A more important problem lay with Graham’s design of the defense system. The first priority for successful defense is that the defensive system be less expensive to deploy than the means for circumventing or destroying it. Graham suggested space-based platforms containing 40 to 50 defensive units of guided missiles and a few manned space-based units that would coordinate and control the defensive devices housed in the platforms. Such a system of manned platforms would be very expensive to deploy and maintain. Because of the ease of identification of the platforms, it would be much less expensive to shoot down than to deploy and maintain them. So while I agreed with him completely about the need for strategic defense, I very much wished he would be less specific and simply call for using any new technologies that seemed practical.

Since the early 1960s, I have believed that peace would be far more secure if we had a ballistic missile defense system. Not only would such a system provide a humane alternative to retaliation, but also, by making the success of a first strike uncertain, it would add to the stability of peace.

By 1981, the prospects of detecting, discriminating, tracking, and destroying incoming missiles were greatly improved. One promising technology on the horizon involved the use of lasers to detect incoming missiles. (It is very hard to protect radar equipment against the destructive electronic effects of a nuclear explosion. Nuclear fireballs, even at high altitudes, are effectively opaque to most radar signals.) Guided defensive antimissile rockets, popped up from submarines once a missile attack was observed, were also a possibility. New and far more powerful lasers were becoming available that might make it possible to construct a system capable of destroying missiles in the boost phase.

General Graham had been very effective in drawing public attention to strategic defense. He had helped to found an organization, High Frontier, to promote space-based defense and had gathered an impressive list of supporters. Among the founding members of High Frontier were Karl Bendetsen, Joseph Coors, William Wilson, and Jack Hume, four of President Reagan’s close friends and advisers. In the summer of 1981 I joined High Frontier, hoping that as a member I could help the group put together an optimal technical proposal for strategic defense.

In mid-1981, George A. ("Jay") Keyworth was appointed White House science adviser. Not too much later, he organized a White House Science Council and invited me to serve on that board. As of mid-1982, the subject of the new strategic defense technologies had not been discussed.

That is not to suggest that Jay was not an excellent science adviser. I had suggested him as a candidate when Martin Anderson, who was then the director of domestic policy, asked me for a recommendation. I had become acquainted with Jay, a young scientist at Los Alamos, while I was consulting at the laboratory during the 1970s. I was much impressed by the combination of enthusiasm and sound scientific instincts that he displayed.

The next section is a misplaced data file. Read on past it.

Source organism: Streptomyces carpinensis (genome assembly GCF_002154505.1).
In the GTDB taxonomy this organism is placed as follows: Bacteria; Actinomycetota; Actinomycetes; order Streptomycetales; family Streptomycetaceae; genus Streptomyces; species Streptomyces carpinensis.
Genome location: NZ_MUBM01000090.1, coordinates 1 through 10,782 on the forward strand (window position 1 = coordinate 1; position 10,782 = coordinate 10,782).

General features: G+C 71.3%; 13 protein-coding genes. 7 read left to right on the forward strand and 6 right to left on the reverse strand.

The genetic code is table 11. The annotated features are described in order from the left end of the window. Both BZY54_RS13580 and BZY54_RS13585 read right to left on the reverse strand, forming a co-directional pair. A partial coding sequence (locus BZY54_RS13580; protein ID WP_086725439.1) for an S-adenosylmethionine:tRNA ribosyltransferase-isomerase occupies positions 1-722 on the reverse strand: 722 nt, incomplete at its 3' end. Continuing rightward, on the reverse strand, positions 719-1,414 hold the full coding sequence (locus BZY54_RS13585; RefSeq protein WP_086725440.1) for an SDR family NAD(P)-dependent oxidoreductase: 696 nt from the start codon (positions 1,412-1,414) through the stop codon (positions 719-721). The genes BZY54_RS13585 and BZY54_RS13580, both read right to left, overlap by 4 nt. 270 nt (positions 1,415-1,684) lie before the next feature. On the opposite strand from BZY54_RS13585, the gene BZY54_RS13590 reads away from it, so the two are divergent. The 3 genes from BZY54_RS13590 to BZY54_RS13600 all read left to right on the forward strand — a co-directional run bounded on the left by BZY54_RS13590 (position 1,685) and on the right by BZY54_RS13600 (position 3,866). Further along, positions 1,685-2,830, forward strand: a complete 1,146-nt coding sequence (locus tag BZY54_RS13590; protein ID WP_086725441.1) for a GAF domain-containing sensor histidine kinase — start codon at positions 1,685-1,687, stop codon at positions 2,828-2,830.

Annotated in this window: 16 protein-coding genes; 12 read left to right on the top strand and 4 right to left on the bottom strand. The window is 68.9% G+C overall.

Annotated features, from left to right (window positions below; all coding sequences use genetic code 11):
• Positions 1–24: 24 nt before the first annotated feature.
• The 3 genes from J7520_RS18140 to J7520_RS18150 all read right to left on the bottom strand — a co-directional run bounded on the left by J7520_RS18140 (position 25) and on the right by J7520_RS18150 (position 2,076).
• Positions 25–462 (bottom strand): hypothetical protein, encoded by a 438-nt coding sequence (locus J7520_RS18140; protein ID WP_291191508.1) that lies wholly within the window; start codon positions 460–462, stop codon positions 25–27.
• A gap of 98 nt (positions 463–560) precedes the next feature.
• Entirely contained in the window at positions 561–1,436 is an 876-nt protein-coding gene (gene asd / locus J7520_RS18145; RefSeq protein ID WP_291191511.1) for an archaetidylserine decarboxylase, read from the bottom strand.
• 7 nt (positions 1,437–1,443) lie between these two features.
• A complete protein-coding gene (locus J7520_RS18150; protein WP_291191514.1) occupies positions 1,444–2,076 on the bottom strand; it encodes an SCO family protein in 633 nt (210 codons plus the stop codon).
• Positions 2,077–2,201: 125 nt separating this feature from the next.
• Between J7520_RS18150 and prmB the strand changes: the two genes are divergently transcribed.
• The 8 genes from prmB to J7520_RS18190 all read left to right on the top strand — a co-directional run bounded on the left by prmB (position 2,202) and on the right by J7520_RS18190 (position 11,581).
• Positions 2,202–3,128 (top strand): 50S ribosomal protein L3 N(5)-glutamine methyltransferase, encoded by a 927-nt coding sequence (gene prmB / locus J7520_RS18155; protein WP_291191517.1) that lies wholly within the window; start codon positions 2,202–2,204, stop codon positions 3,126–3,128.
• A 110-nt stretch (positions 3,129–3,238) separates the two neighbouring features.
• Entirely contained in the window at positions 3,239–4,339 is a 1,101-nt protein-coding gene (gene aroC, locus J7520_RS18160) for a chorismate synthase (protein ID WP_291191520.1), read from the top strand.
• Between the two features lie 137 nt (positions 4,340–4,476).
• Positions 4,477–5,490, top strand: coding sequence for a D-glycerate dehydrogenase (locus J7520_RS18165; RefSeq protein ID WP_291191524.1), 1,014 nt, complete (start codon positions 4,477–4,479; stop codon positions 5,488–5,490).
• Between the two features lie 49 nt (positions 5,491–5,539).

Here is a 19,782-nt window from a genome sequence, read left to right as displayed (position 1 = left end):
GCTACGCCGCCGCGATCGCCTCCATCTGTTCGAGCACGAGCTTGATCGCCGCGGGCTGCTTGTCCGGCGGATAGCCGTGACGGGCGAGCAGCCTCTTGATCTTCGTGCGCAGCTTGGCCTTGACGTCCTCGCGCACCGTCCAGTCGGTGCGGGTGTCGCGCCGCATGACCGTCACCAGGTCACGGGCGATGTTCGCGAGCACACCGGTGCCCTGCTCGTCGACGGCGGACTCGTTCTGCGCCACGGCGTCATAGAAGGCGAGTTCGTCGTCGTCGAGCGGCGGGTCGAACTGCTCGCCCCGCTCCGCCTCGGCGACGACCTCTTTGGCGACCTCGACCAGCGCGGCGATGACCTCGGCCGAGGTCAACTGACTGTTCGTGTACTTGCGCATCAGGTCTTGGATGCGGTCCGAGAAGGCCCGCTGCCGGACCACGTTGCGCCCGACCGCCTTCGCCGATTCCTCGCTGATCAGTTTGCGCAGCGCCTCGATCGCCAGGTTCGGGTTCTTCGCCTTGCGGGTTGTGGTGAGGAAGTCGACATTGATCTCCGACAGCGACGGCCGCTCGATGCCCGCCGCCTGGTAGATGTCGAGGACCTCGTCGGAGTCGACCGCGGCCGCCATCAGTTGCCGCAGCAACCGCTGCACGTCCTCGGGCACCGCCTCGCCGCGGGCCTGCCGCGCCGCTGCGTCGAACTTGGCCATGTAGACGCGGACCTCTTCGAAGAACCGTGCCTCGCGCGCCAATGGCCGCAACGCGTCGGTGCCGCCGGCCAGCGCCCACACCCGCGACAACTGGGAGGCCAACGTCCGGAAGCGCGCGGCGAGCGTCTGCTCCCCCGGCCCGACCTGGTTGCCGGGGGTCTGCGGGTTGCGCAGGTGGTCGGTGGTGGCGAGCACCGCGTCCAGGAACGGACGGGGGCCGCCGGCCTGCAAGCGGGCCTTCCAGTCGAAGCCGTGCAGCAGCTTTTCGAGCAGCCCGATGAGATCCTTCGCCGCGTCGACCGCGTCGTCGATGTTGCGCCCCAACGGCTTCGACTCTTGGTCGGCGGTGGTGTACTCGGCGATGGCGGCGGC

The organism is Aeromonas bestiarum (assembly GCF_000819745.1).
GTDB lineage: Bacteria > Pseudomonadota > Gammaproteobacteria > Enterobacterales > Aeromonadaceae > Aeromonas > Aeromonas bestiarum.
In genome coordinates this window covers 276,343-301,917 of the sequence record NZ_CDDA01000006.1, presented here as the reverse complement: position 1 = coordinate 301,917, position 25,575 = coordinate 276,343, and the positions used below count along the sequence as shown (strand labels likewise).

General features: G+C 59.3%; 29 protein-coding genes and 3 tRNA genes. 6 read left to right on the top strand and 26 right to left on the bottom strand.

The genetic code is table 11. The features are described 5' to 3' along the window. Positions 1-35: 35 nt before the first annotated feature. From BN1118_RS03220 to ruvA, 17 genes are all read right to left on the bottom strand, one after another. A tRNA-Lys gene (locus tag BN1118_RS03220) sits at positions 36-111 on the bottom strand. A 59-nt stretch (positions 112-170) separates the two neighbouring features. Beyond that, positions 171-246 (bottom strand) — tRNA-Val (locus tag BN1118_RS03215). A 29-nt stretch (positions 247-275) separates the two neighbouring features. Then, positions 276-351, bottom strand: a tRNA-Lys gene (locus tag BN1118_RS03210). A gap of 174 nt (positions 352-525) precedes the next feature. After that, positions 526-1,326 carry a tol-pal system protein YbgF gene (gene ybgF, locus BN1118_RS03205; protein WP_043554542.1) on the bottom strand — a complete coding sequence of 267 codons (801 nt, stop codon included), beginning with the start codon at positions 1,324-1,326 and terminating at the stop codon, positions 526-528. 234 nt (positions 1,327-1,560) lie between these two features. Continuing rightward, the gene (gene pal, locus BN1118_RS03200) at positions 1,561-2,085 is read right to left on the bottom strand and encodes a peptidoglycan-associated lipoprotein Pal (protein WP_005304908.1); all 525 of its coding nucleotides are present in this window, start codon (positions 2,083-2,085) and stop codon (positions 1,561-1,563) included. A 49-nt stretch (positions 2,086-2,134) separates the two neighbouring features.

When my longtime friend Harold Agnew retired as director of Los Alamos about 1980, I asked Greg Canavan to recommend Keyworth to the search committee. But Greg misunderstood my Hungarian-style pronunciation. He thought I said Gibberth, and while he diligently sought such a person at Los Alamos, he failed to find him, so nothing came of my suggestion. The misunderstanding proved fortuitous. Having not been chosen as director, Keyworth was available for the position of presidential science adviser.

In the fall of 1982, I asked Jay Keyworth to establish a study group within the White House Science Council to review the technical basis for strategic defense. Jay agreed and asked Sol Buchsbaum to head the group, which included me as one of about six members.

We worked diligently throughout the fall of 1982, listening to detailed presentations in government and industrial laboratories all over the country. Our final report, which was issued in January 1983, assessed the technical prospects for strategic defense favorably. The report, I believe, was then provided to the president.

Later that month, I was in Washington, D.C., for a meeting with Secretary of Energy Donald Hodel and ran into an acquaintance, Admiral James D. Watkins, who invited me to lunch. At that time Admiral Watkins was chief of naval operations, the senior officer of the U.S. Navy. We discussed research on an X-ray laser, which was new and had had little exposure even in high security circles. I later learned that the admiral did not like the nuclear nature of the laser but was very impressed that I was optimistic about strategic defense.